On the anniversary of the sinking of Titanic, we remember its LGBT+ history

According to Kinsey, approximately 225 gay men died making Titanic an overlooked but essential chapter in LGBT+ history.

Titanic passengers Major Archibald Willingham Butt and Francis Millet
Image: Bill Gonyo Via Library of Congress- 2010 | Wikimedia Commons

Today (April 15) marks 108 years since the sinking of Titanic. Over 1500 people perished when the ‘unsinkable’ ship sank in the Mid-Atlantic ocean, over two hours after striking an Iceberg.

The ship had only entered service four days prior and was expected to complete its maiden voyage to New York by April 17.

The story of Titanic has been retold many times, most notably through the 1997 Blockbuster triggering a pop culture phenomena of iconic scenes, quotes and characters. The tragic love story of Jack and Rose enchanted the imagination of so many in the LGBT+ community for the past 23 years.

Louis Stables explains this might be due to the deep storyline of Rose and her “coming out” to herself both socially and sexually, liberating herself from her repressive background.

Something many in the LGBT+ community can relate to, particularly those growing up in an era where representation was virtually non-existent on the big screen.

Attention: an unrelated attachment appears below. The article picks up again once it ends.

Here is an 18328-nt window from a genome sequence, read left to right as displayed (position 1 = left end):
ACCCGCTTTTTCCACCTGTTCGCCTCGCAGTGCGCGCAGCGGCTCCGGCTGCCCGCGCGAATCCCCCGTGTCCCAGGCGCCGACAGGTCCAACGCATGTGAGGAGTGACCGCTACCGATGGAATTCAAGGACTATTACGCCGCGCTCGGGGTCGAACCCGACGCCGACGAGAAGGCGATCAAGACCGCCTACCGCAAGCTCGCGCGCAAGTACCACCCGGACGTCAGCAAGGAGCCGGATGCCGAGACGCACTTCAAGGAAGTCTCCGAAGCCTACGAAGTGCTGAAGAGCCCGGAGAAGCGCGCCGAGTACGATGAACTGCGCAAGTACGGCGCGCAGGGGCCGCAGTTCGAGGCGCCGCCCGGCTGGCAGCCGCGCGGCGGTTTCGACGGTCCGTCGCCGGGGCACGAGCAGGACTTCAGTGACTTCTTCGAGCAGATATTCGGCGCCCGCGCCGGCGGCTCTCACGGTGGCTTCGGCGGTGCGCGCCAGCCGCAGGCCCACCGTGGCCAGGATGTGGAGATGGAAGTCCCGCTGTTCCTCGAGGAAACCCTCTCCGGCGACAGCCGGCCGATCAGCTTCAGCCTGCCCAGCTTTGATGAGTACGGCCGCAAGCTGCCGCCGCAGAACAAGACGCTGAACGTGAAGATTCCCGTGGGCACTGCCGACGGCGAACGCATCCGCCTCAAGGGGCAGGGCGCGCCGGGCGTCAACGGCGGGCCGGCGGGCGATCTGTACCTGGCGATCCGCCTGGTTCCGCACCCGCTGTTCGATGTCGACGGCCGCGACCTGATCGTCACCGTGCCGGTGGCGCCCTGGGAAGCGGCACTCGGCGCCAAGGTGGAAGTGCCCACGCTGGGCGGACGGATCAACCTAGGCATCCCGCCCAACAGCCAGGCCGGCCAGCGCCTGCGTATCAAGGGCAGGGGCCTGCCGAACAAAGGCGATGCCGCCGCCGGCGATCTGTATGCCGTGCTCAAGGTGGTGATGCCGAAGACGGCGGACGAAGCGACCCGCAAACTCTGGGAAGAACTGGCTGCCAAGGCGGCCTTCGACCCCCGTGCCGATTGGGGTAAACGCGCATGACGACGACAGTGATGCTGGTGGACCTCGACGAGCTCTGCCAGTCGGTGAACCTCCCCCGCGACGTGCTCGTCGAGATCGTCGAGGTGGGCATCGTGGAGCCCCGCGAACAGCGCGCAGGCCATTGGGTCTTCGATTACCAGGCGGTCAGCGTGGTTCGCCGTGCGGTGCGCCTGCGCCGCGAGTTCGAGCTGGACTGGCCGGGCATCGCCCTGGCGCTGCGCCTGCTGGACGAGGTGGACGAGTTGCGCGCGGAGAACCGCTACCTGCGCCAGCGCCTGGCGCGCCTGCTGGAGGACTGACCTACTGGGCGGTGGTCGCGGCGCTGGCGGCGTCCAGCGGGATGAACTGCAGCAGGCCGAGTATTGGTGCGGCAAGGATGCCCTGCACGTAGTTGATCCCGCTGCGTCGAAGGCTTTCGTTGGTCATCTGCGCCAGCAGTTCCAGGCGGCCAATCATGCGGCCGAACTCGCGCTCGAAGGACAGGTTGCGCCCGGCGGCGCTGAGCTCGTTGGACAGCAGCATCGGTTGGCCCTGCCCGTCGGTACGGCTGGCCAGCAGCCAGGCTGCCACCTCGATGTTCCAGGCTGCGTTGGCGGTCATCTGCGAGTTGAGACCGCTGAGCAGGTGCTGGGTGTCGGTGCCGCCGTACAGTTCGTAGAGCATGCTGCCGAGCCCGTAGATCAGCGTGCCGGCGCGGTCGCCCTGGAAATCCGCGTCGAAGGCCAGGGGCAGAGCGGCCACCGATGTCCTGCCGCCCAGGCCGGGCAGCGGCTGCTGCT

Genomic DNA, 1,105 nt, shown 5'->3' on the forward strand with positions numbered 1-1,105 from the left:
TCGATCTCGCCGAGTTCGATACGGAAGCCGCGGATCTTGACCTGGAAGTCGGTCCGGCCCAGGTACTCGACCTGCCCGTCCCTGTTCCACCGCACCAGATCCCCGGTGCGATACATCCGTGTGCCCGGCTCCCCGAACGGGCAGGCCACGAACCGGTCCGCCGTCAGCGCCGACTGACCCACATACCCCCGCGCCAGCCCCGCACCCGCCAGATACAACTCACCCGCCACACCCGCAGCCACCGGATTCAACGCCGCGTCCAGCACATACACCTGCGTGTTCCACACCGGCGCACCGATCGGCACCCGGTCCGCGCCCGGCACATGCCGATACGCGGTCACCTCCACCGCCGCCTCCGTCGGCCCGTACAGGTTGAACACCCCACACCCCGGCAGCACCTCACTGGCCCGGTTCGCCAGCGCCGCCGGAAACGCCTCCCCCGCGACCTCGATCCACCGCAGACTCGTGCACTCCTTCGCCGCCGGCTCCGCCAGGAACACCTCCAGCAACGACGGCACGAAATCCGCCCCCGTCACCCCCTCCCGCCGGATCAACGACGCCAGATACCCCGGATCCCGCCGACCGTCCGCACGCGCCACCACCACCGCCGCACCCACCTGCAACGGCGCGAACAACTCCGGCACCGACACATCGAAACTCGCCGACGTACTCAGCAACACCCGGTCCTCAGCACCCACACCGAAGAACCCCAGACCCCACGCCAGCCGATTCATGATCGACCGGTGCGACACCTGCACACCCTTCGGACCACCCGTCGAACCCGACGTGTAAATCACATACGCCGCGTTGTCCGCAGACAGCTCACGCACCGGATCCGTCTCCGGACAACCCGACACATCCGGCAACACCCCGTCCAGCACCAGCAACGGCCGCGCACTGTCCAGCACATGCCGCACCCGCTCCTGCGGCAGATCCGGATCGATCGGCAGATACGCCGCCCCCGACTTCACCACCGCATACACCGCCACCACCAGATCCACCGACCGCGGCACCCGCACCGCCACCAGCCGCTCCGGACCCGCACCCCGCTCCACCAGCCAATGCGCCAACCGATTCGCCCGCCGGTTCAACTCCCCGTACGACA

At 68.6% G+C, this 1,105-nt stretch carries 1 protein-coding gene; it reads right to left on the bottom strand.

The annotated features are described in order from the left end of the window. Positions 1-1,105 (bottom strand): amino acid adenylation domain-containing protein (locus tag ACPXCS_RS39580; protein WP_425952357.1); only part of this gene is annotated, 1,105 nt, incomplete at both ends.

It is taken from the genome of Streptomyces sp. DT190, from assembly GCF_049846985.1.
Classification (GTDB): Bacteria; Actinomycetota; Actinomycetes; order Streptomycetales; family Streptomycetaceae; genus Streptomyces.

After all one of the earliest quotes from Rose in the movie was:

“Outwardly, I was everything a well-brought-up girl should be. Inside, I was screaming.”

Feel familiar?

It got me thinking about Titanic as a setting for gay fiction and while researching for my Easter entertainment, I discovered an interesting story of real passengers.

Titanic
RMS Titanic departing Southampton on 10 April 1912

Gay activist, historian Jack Fritscher and author of Titanic-themed Gay fiction ‘Titanic: The Untold Tale of Gay Passengers and Crew’ describes it best:

“If, according to Kinsey, one out of six ordinary men is gay, 225 gay men died. If two out of six in the travel industry are gay, 450 gay men died, making Titanic an overlooked but essential chapter in gay history.”

Well, don’t get your hopes up about a tragic gay love story on Titanic too quickly, this is very speculative stuff.

Since the 100th anniversary of Titanic’s sinking back in 2012, several news outlets have discussed an essay written by historian James Gifford for OutHistory.org who suggests two prominent figures; US army officer and journalist Archibald Butt (above left) and sculpture Francis Millet (above right) were gay.

The essay refers to the two men as travel companions, be it they berthed separately and held separate accommodation on Titanic.

The essay emphasises that there is no “concrete evidence” to suggest the two were lovers or that Butt was even gay.

They do suggest that Gifford was a little more convinced of Millet’s sexuality despite him been married.

What is conclusive is that the two friends tragically lost their lives in the disaster and are memorialised in the Butt-Millet Memorial Fountain in Washington, D.C.

46 year-old Archibald Butt served as a military aide to US presidents Theodore Roosevelt and William Taft, while 63 year-old Francis Millet designed US military medials for the Civil War, the Spanish-American War, and the Philippine Insurrection among many other worthy contributions.

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